This time of the year is especially conducive for outdoor writing. Perching on the sunwarmed granite front stoop to write and read has been consoling for many years. But now with the inevitability of losing my housing, even benign routines have become tainted with mournful tones. Necessity and survival demand that I force myself to see beyond these liminal times. While I witness the steady evacuations of my neighbors, as we are all anticipating the “redevelopment” by the next landlords, I am also wildly scouring the grounds for a place to call home. Yet, still, the stately Victorian architecture remains, as do roses, leafy trees, and ants scurrying across the stone steps. Occasionally, an ant will run right at my book, realize it’s an obstruction, and either climb over it or scramble around it. Then I’ll stand the book up, to see how it tries to figure out how to navigate, determined to hold its direction. Not wanting to antagonize the poor thing, I remove the barrier and let it scamper on. Like these small creatures, I am also trying to make sense of setbacks. Most of us have them; sometimes the hardships are compounded. Job hunting, apartment searching, seeking grace- all look the same, all pursued with the same desperation. Perhaps it’s all too similar, and this will require some thoughtful parsing. In crisis mode, too many things seem alike. All the begging, scraping, and strenuous attempting to impress are amounting to levels of humiliation unusual even to me. Yet the fight must not cease, neither should the refinements of my pitches. There is surely much more to lose by clutching a status quo, than in making a move.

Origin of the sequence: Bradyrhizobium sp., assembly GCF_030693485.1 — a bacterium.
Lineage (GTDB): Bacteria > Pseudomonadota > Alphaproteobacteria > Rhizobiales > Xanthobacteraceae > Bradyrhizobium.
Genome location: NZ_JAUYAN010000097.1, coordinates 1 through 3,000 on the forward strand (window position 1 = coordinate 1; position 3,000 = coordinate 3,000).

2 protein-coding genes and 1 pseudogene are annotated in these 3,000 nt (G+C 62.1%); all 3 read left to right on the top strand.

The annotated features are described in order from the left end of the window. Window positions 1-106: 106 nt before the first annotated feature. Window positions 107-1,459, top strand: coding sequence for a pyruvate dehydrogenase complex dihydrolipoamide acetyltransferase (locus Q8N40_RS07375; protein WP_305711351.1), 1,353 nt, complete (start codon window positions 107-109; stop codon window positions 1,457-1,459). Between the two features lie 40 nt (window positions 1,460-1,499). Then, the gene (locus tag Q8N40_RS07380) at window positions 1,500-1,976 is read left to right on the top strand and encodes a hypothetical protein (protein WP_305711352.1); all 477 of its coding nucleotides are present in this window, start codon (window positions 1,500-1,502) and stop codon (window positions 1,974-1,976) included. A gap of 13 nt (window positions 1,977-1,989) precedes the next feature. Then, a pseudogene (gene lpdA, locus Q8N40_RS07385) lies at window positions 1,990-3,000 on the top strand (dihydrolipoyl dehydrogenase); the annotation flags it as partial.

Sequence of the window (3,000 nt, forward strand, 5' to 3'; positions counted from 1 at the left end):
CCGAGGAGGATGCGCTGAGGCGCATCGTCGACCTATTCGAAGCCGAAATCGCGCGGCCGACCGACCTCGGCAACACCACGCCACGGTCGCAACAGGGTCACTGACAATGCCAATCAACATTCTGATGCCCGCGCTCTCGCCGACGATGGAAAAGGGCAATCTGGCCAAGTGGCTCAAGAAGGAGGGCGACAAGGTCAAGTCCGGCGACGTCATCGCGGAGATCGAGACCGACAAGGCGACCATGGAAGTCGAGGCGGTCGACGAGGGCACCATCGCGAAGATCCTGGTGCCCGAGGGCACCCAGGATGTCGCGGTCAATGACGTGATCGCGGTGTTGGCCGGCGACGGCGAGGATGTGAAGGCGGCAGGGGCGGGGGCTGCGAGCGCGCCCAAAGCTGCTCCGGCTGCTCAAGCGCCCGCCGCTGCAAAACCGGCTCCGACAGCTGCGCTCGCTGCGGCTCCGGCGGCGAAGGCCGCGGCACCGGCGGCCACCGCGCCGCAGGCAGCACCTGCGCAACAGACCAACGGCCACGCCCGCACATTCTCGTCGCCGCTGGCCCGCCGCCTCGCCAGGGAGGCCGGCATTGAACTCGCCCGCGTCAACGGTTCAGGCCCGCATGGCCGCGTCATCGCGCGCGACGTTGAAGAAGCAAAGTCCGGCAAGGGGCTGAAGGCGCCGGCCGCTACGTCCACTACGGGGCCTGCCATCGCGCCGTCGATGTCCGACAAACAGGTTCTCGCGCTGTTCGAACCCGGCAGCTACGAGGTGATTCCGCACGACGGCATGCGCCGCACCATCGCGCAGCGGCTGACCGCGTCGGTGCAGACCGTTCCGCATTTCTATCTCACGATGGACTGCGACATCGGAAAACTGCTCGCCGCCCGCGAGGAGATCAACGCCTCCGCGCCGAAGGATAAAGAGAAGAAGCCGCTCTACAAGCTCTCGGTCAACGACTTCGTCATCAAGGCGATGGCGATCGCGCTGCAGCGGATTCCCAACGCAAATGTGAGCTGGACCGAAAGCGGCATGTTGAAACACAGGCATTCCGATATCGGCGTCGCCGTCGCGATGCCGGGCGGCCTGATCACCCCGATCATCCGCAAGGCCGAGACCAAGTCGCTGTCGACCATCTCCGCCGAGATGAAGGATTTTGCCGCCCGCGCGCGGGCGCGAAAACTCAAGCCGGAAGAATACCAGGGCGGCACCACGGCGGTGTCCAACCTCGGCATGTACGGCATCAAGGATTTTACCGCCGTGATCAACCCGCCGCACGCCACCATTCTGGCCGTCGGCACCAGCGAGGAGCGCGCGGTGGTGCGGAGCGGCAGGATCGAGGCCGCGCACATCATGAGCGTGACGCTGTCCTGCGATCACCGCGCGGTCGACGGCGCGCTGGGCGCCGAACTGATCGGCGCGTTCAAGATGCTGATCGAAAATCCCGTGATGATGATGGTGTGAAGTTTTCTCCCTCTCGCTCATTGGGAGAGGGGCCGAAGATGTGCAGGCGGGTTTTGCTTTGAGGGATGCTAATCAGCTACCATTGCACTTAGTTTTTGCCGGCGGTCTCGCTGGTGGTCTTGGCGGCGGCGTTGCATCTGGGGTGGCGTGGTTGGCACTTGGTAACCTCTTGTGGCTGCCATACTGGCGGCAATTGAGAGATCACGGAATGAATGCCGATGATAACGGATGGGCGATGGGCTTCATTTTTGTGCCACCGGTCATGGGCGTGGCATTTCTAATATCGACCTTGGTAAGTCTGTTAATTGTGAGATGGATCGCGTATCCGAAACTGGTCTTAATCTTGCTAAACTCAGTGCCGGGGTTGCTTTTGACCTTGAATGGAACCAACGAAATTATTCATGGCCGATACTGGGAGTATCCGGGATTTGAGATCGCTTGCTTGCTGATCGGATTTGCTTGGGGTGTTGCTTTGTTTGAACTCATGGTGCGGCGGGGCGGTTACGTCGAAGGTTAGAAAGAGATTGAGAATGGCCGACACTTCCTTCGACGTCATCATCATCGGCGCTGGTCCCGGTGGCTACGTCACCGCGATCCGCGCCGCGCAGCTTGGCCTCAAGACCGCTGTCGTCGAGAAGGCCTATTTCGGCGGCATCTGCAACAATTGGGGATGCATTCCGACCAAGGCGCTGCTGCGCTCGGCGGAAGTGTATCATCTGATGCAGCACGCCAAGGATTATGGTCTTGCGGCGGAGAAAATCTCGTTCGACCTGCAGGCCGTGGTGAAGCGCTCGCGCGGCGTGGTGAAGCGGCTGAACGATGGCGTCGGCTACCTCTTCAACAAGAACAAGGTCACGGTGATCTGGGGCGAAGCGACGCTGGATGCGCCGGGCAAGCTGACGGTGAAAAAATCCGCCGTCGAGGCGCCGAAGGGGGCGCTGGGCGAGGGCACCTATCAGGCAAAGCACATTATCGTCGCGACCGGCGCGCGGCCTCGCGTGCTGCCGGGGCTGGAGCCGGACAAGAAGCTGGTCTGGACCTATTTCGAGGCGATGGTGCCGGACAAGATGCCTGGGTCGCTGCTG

Another annual summer reminder is my memory of arriving in Portland. After my hardworked endurance of the New York City school system, I graduated from the High School of Art and Design. Commencement was at nearby Carnegie Hall, and the speaker was alumnus Ralph Bakshi. I had saved my money to travel back to Paris so that I could spend the summer with family. I had missed everyone very, very much- especially my grandmother- and there was nothing I wanted more than to be there. It was undoubtedly a great decision in every way. By Labor Day weekend, with a great many thoughts and ambitions, I arrived in Maine. The building containing my first apartment is down the street from the place I will have to leave. Through eight different apartments, I remained close the center of the city.